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# Marginal Propensity To Save

Updated on January 30, 2024
Article byAswathi Jayachandran
Edited by
Reviewed byDheeraj Vaidya, CFA, FRM

## What Is Marginal Propensity To Save (MPS)?

The marginal propensity to save (MPS) refers to the percentage of total income or an income increment consumers choose to save rather than spend on goods and services. It is a Keynesian economics concept that is used to determine how savings and income changes interact with each other.

For eg:
Source: Marginal Propensity To Save (wallstreetmojo.com)

Savings and consumption are dependent on each other. It is assumed that increased income will result in higher MPS. As a result, it highlights the crucial factors connected to spending patterns in a household. MPS also plays a significant role in the determination of multiplier effects. In addition, in the case of individuals, it shows the level of savings.

### Key Takeaways

• The marginal propensity to save is a Keynesian economics concept that refers to the percentage of total income or an increase in income consumers choose to save rather than spend on goods and services. It is used to determine how savings and income changes interact.
• Saving Function” or “Propensity to save” displays how much money households save when their income is at a certain level for a certain amount of time.
• A person’s ability to meet their needs increases along with their income, creating a larger MPS.
• MPS is calculated by (Change in Savings)/ (change in the level of income).

### Marginal Propensity To Save Explained

The marginal propensity to save represents the share of additional disposable income used for saving. Therefore, a change in savings brought on by a change in disposable income is the MPS. It demonstrates how much a person is willing to set aside when they obtain more money. For instance, if MPS is 2%, the person is prepared to set aside \$ 2 for every 100\$ they make. Savings can vary with an individual’s income. Thus higher the income, the higher their MPS will be.

Savings is the difference between Income and spending (consumption expenditure). The functional relationship between savings and national income is called the saving function. Thus “saving function” or “propensity to save” displays how much money households save when their income is at a certain level for a certain amount of time. It displays the various savings rates at various income levels in an economy. Propensities to save are of two types: Average Propensity to Save (APS) and Marginal Propensity to Save (MPS).

The MPS calculates how much money is made or lost in the economy. Leakage is the term used to describe the portion of income not spent on purchasing goods and services to reinvest in the economy. A person’s ability to meet their needs increases along with their income, creating a larger MPS. In other words, a person’s likelihood of spending an additional dollar decreases as their wealth increases.

MPS is a significant factor in determining the multiplier impact. Any change in the market value of commodities produced inside a nation’s boundaries that results from a change in an independent variable, like an increase in government spending, is dealt with by the multiplier effect. Any modification to government spending will raise disposable income, which will increase consumption. Consumption will rise as a result of higher disposable income for other industries, which fuels more consumption.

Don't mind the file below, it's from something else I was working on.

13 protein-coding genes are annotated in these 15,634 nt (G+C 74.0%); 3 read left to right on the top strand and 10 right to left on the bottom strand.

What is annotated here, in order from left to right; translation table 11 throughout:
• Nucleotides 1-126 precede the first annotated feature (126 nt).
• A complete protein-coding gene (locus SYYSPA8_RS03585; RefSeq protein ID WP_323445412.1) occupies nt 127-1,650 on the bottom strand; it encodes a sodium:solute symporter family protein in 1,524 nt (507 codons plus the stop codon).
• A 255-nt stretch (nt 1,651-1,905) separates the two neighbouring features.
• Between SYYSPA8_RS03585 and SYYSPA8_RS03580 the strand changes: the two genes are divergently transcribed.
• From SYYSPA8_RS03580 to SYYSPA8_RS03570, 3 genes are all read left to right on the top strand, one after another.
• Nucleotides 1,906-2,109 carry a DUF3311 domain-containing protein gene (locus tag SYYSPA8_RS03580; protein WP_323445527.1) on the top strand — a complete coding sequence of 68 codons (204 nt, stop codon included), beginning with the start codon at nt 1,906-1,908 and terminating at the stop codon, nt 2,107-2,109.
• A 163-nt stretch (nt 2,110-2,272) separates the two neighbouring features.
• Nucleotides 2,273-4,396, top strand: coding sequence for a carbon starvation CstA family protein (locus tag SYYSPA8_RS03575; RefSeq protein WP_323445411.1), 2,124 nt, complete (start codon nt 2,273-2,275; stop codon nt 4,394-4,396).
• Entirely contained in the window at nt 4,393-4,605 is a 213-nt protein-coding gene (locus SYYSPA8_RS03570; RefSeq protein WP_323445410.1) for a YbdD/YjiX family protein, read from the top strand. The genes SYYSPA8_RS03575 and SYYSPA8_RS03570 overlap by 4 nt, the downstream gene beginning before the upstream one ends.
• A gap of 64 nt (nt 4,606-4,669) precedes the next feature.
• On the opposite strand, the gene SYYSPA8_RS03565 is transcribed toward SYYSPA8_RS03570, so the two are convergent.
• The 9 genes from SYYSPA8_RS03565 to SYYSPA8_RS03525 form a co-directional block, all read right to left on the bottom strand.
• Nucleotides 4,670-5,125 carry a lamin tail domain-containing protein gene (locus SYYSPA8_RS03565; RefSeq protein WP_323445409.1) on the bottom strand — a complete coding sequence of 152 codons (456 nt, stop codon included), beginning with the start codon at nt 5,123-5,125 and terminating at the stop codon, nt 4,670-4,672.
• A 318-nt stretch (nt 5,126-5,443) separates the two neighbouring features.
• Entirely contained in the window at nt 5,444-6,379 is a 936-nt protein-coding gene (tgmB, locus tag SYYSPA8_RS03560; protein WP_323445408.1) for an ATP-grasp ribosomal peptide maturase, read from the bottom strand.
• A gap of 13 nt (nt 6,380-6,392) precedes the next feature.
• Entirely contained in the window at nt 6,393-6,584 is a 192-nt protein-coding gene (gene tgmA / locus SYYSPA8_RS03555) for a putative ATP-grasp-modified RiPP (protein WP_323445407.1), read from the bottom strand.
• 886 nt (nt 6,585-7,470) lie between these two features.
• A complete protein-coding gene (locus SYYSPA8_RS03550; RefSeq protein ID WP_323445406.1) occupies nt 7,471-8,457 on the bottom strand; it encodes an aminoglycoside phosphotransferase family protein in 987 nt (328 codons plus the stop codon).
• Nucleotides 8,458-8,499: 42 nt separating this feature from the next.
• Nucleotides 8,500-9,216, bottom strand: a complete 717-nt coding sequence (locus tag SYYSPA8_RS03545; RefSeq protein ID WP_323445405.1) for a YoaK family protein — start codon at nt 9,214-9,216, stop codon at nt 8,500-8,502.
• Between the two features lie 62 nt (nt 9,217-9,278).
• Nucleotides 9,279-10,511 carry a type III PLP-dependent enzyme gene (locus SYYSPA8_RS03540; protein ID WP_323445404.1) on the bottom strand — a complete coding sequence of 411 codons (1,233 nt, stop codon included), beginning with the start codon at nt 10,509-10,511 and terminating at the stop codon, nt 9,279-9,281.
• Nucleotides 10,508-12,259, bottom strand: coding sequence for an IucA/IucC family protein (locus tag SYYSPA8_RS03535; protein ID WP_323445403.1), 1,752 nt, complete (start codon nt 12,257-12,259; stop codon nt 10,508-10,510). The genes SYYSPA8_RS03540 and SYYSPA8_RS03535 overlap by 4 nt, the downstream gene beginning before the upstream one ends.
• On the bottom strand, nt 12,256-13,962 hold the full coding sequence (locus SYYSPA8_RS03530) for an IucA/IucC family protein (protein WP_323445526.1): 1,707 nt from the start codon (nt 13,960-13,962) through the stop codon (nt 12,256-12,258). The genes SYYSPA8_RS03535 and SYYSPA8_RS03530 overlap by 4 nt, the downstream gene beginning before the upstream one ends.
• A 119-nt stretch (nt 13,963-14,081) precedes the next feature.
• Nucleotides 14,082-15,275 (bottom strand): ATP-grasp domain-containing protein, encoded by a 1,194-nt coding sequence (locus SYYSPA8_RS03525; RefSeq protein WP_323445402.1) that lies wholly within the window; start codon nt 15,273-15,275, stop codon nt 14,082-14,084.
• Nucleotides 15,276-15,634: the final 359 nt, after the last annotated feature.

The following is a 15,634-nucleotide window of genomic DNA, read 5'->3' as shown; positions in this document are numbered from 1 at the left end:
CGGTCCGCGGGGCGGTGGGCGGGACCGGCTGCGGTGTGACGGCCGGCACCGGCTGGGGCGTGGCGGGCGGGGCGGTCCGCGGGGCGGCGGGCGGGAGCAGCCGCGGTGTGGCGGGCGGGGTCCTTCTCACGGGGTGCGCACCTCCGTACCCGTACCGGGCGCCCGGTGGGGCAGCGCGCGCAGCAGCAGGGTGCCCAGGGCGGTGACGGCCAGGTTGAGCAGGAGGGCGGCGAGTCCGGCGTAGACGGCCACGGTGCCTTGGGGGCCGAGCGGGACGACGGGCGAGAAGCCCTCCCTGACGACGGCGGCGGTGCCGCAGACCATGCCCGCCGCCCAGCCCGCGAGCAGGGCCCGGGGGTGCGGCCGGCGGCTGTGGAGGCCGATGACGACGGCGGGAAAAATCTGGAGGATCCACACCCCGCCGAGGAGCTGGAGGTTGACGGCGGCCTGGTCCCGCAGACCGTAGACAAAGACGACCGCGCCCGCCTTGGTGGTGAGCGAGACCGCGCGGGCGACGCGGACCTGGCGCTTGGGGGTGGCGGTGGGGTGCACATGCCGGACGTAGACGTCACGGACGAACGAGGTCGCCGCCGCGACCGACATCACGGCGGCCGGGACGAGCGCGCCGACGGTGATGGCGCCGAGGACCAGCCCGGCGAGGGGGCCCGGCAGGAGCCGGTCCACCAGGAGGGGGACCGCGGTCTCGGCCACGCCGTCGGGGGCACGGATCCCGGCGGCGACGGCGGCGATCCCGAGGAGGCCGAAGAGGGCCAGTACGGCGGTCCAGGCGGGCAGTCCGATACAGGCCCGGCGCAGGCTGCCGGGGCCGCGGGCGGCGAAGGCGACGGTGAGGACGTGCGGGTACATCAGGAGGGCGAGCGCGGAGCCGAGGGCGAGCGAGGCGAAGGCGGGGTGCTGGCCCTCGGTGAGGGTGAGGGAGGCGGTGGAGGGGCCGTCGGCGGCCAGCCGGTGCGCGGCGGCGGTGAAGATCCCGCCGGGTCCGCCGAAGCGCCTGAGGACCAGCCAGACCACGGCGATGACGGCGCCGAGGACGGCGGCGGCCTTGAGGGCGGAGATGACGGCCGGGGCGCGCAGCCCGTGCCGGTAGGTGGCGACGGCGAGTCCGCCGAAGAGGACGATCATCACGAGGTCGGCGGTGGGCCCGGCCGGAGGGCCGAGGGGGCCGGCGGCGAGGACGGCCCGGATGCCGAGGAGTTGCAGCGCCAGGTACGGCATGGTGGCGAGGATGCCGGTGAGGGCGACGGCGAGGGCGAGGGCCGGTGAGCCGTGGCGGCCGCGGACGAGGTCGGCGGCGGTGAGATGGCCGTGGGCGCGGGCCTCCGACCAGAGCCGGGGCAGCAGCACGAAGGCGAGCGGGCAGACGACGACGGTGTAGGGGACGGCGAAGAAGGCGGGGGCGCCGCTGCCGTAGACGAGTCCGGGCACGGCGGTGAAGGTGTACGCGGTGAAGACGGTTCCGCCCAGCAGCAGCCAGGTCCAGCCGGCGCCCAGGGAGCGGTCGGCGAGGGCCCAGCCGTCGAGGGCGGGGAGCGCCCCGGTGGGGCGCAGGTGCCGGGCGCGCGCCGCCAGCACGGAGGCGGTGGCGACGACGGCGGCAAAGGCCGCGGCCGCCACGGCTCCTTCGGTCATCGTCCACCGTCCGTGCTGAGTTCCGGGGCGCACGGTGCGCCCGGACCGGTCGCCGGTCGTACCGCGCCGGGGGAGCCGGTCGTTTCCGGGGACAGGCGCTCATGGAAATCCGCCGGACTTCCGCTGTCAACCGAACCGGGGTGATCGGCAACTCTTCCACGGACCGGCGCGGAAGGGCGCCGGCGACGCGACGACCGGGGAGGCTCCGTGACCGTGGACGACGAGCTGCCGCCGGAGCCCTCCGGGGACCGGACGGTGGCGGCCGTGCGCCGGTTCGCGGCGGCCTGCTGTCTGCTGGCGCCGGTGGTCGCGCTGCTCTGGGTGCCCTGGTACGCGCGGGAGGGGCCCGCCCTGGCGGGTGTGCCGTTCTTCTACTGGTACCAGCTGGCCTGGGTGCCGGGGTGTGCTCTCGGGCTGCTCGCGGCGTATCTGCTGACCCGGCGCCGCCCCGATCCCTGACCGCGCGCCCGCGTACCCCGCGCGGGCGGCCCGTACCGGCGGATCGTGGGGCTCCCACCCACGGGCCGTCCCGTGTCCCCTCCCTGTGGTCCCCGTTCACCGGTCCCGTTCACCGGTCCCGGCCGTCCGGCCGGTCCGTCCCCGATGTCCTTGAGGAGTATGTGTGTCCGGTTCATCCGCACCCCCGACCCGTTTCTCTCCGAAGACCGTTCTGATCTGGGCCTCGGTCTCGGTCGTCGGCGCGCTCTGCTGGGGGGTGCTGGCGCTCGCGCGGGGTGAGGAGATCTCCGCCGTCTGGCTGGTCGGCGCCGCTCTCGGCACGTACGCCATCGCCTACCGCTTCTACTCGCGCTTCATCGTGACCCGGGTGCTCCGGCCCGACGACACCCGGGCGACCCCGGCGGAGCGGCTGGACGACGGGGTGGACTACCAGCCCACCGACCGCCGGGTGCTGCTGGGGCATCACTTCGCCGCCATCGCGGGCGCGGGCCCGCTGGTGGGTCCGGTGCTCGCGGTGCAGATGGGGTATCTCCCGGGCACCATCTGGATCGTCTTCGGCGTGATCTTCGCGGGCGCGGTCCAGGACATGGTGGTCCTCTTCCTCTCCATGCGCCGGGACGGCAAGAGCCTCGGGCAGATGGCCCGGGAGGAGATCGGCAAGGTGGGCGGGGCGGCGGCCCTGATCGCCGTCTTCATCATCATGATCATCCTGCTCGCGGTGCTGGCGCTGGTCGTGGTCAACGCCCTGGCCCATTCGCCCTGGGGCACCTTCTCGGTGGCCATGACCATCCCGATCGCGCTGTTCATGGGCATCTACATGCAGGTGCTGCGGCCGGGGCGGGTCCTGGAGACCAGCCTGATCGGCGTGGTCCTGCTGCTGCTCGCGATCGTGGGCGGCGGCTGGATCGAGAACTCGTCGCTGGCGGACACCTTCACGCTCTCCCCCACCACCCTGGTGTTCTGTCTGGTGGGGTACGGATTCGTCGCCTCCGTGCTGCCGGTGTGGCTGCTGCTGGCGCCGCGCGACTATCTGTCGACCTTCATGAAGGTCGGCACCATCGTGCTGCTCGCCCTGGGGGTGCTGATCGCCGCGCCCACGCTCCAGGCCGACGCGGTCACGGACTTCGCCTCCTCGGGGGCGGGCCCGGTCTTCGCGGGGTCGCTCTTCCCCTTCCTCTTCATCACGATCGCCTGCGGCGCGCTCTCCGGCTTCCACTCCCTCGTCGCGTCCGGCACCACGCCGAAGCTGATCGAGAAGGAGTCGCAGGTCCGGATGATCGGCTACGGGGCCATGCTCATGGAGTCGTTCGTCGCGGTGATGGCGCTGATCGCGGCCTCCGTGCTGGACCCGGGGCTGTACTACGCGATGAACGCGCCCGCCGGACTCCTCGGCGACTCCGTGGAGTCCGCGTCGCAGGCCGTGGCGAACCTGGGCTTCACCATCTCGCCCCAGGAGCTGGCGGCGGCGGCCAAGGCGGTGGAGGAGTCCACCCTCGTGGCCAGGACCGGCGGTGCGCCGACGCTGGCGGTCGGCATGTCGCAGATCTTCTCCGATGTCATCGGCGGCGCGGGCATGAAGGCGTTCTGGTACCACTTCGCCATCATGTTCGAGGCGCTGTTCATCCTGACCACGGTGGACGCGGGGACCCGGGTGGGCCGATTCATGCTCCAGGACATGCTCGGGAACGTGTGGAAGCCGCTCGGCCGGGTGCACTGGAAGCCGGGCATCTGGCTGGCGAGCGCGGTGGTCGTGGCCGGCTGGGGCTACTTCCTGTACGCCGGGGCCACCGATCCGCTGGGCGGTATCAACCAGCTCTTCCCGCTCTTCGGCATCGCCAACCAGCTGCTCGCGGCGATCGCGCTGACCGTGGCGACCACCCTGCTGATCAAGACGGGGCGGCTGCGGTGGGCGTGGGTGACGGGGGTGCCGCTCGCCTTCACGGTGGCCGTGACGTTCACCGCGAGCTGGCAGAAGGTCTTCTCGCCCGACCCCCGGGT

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### Formula

The formula used for calculating MPS is as follows:

MPS Formula = Change in the rate of Savings / Change in the Level of Income

MPS = ΔSY

Where,

• ΔS = the changes in savings and
• ΔY = the changes in income

### Calculation Example

Dan is a business owner who saw good revenue in 2022. His savings increased from 20,000 to 50,000 when his income rose from 100,000 to 200,000. Dan’s MPS will be calculated as follows :

MPS = ΔSY

= (50000 – 20000)/((200,000-100,000)

= 0.3

### Graph

Let’s check out this graph to get a better idea:

For eg:
Source: Marginal Propensity To Save (wallstreetmojo.com)

The above graph is a simple depiction of the saving function. It shows that as income increases, the saving rate also increases. The breakeven point is where the savings are zero, and the area below the point is the period where no savings happen. Y and S are representatives of income and savings, respectively.

### Marginal Propensity To Save And Marginal Propensity To Consume

Here are the key differences between them:

1. Can marginal propensity to save be negative?

The MPS is defined as the ratio of additional income to additional savings. There is a positive correlation between saving and income and hence that definition. Calculating the MPC is simple. It can be calculated by dividing the observed change in savings by the changes in Income: MPS = ΔS/ΔY. Where S = savings and Y = income.
The MPS value can never be negative. It fluctuates between 0 and 1.

2. Can the marginal propensity to save be zero?

Yes, the value is often in the ranges of zero and 1. The fact that MPS is to be estimated requires a change in the level of income to witness a change in the percentage of savings. It cannot be less than zero.

3. What is the relation between the Marginal Propensity to Save and the Marginal Propensity to Consume?

MPC and MPS are inversely correlated; When MPC rises, MPS falls, and when MPC falls, MPS rises.

This has been a guide to what is Marginal Propensity To Save (MPS). We explain its formula, calculation, & comparison with marginal propensity to consume. You can learn more about it from the following articles –